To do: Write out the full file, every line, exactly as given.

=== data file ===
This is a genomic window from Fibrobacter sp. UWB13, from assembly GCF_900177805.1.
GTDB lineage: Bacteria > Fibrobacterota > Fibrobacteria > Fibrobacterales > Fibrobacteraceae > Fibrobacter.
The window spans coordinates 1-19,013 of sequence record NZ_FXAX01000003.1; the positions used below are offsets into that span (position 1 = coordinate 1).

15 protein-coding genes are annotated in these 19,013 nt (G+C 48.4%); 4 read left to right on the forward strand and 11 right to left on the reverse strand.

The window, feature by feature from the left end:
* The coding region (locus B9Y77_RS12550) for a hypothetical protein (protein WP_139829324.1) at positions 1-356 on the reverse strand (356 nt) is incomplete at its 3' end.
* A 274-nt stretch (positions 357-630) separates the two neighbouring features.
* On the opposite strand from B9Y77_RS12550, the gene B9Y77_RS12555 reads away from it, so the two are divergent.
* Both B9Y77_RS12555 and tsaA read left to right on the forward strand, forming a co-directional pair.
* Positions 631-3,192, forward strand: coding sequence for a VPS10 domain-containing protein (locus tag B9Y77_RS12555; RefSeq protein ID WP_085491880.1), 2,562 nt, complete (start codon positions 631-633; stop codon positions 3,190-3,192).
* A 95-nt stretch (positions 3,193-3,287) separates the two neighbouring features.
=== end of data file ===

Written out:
This is a genomic window from Fibrobacter sp. UWB13, from assembly GCF_900177805.1.
GTDB lineage: Bacteria > Fibrobacterota > Fibrobacteria > Fibrobacterales > Fibrobacteraceae > Fibrobacter.
The window spans coordinates 1-19,013 of sequence record NZ_FXAX01000003.1; the positions used below are offsets into that span (position 1 = coordinate 1).

15 protein-coding genes are annotated in these 19,013 nt (G+C 48.4%); 4 read left to right on the forward strand and 11 right to left on the reverse strand.

The window, feature by feature from the left end:
* The coding region (locus B9Y77_RS12550) for a hypothetical protein (protein WP_139829324.1) at positions 1-356 on the reverse strand (356 nt) is incomplete at its 3' end.
* A 274-nt stretch (positions 357-630) separates the two neighbouring features.
* On the opposite strand from B9Y77_RS12550, the gene B9Y77_RS12555 reads away from it, so the two are divergent.
* Both B9Y77_RS12555 and tsaA read left to right on the forward strand, forming a co-directional pair.
* Positions 631-3,192, forward strand: coding sequence for a VPS10 domain-containing protein (locus tag B9Y77_RS12555; RefSeq protein ID WP_085491880.1), 2,562 nt, complete (start codon positions 631-633; stop codon positions 3,190-3,192).
* A 95-nt stretch (positions 3,193-3,287) separates the two neighbouring features.